A Fine Romance

A Secret Symmetry: Sabina Spielrein between Jung and Freud

by Aldo Carotenuto, translated by Arno Pomerans, by John Shepley, by Krishna Winston
Pantheon, 250 pp., $16.95

Sabina Spielrein was the daughter of a well-to-do Jewish family from Rostovon-Don in Russia. Her grandfather and great-grandfather had been rabbis. From early childhood, her rich imagination strained both to the heights and to the depths: in Goethe’s words (quoted by Freud as applicable to sexuality), “from Heaven, across the world, to Hell.” She thought of herself as a goddess, in possession of a great strength that would allow her to achieve anything she wanted. She also became obsessed with feces, once sitting on her heels in a way which hampered defecation for two weeks. By the age of eighteen she could no longer look at anyone without imagining that they were defecating. Fits of depression alternated with hysterical outbursts.

Around this time (1904) she traveled to the Bürghölzli clinic in Switzerland to seek a cure. She came into the hands of Jung. “Difficult case,” he informed Freud, “a twenty-year-old Russian girl student, ill for six years.” Jung designated the case as one of “psychotic hysteria,” and reported it to the First International Congress. By 1911, she was well enough to gain a degree in medicine. She also wrote to Freud saying that Jung, her analyst, had been her lover and had cast her off.

Hitherto it has been assumed that Sabina was fantasizing. But in 1977, two Italian psychoanalysts, Aldo Carotenuto and Carlo Trombetta, discovered documentary material, in the basement of the former Institute of Psychology in Geneva, that substantiates Sabina’s claim. Her diaries, letters to Freud and Jung, and twenty letters from Freud to her, form the basis of Aldo Carotenuto’s study. A serious loss is that forty-six letters from Jung have been withheld by his heirs.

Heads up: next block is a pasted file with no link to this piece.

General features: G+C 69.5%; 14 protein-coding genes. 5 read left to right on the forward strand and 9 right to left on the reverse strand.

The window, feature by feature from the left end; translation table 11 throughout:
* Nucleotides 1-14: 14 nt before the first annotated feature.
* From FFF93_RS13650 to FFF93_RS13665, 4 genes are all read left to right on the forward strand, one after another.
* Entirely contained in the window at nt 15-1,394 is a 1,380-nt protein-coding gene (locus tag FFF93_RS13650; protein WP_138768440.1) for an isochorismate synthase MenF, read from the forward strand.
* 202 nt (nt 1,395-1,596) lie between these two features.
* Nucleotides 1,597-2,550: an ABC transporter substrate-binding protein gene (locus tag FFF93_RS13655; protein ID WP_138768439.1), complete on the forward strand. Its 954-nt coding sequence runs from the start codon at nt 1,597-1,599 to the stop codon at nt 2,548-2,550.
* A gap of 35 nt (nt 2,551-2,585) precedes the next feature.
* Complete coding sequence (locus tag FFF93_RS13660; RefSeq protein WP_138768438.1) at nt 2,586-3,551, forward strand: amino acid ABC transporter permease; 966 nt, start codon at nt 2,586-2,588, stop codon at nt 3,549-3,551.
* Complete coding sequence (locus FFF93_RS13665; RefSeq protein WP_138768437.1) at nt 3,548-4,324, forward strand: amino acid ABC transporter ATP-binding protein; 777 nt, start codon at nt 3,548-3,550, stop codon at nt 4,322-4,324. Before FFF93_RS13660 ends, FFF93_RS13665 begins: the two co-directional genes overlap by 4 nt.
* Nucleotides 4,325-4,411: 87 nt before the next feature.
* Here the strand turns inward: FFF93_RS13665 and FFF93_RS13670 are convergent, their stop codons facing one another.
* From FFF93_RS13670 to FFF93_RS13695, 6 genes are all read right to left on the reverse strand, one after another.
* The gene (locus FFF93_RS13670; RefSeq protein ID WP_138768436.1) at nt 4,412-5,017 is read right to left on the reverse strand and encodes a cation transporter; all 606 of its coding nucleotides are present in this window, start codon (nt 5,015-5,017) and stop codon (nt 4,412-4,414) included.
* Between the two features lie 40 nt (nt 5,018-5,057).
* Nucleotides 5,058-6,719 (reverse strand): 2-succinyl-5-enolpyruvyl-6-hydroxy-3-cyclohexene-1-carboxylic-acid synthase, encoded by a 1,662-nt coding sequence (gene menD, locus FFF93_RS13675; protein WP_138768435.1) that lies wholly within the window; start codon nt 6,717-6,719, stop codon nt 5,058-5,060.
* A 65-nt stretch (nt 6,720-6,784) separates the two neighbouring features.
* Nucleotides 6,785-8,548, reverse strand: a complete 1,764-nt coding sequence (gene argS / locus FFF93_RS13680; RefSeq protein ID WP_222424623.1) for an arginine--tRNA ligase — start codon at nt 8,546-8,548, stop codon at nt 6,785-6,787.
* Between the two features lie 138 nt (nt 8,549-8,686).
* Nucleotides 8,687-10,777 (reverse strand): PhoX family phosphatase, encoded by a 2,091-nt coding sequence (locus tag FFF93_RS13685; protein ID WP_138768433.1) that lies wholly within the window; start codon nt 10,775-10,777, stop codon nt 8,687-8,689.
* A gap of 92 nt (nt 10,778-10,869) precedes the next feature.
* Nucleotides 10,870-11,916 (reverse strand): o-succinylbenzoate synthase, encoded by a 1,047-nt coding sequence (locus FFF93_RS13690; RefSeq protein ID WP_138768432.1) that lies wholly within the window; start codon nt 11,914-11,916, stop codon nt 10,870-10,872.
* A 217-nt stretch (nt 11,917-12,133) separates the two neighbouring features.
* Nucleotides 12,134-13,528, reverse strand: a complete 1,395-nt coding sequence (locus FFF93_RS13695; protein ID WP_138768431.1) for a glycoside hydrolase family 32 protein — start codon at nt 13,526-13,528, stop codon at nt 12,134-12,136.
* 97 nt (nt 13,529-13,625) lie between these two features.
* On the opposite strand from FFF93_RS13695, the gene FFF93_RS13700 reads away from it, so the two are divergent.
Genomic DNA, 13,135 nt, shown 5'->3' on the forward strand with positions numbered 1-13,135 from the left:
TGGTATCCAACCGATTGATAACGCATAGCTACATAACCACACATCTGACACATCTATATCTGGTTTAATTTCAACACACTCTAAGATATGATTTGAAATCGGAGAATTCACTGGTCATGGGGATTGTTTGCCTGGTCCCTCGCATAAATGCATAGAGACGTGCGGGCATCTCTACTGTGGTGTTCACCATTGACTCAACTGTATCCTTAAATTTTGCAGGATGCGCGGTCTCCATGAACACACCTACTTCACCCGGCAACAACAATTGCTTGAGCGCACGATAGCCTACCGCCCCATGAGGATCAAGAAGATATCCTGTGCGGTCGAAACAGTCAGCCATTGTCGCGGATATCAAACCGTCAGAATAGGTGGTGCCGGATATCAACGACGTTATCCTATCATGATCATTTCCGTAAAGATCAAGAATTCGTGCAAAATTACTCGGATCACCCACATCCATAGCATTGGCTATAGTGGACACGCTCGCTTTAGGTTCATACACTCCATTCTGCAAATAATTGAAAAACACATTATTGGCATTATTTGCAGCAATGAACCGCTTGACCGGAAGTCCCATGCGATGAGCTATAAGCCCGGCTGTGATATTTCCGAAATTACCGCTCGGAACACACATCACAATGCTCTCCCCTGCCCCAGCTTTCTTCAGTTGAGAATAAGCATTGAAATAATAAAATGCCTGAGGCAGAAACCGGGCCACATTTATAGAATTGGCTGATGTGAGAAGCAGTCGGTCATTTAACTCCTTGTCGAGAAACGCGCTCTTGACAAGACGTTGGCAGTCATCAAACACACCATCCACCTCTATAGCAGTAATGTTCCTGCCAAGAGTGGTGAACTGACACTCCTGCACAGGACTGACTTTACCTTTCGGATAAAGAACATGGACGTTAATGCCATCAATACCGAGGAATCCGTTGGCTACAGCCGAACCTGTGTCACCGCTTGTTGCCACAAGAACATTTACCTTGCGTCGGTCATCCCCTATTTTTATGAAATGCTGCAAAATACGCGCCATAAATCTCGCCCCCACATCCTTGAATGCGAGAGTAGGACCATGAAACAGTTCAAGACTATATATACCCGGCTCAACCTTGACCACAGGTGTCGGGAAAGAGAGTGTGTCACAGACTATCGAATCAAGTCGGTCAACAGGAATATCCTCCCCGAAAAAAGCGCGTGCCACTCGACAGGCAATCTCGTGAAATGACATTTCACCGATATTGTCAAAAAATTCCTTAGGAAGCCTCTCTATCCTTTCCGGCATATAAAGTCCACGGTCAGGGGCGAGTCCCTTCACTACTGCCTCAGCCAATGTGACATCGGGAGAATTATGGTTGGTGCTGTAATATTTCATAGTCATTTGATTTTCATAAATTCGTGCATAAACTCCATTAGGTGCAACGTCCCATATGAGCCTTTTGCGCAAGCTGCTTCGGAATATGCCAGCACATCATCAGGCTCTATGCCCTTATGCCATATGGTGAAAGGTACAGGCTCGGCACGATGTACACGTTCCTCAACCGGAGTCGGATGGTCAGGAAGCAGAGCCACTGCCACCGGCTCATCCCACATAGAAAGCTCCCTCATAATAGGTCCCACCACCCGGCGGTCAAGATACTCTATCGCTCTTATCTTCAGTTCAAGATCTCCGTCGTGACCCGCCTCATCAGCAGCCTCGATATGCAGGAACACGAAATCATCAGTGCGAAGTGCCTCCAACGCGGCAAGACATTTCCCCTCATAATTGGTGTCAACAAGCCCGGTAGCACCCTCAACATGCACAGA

The nature of the relationship, however, seems not to be in doubt. Sharing Jung’s passion for Nordic myths and for Wagner, Sabina fantasized that they would have a blond son, whom they would name Siegfried. In reality they confined themselves to kisses and speechless gazing…. “We could sit in speechless ecstasy for hours…he wept in my presence, etc., etc.” The love was platonic, in the deepest sense. He became, she says, enraptured at their telepathic sympathy. Eventually someone (Sabina suspected his wife) sent her mother an anonymous letter, and the mother wrote to Jung. Jung brazened it out in his letter of reply, explaining that since her daughter had not been paying him for the consultations he had not felt professionally obligated, and therefore it was easy to move from a relationship of doctor and patient to one of friendship: “Therefore, I would suggest that if you wish me to adhere strictly to my role as doctor, you should pay me a fee as suitable recompense for my trouble. In that way you may be absolutely certain that I will respect my duty as a doctor under all circumstances…. My fee is 10 francs per consultation.” He then broke with the young woman. She writes to Freud that she is tortured not so much by the …

This article is available to online subscribers only.
Please choose from one of the options below to access this article:

Print Premium Subscription — $94.95

Purchase a print premium subscription (20 issues per year) and also receive online access to all all content on nybooks.com.

Online Subscription — $69.00

Purchase an Online Edition subscription and receive full access to all articles published by the Review since 1963.

If you already have one of these subscriptions, please be sure you are logged in to your nybooks.com account. If you subscribe to the print edition, you may also need to link your web site account to your print subscription. Click here to link your account services.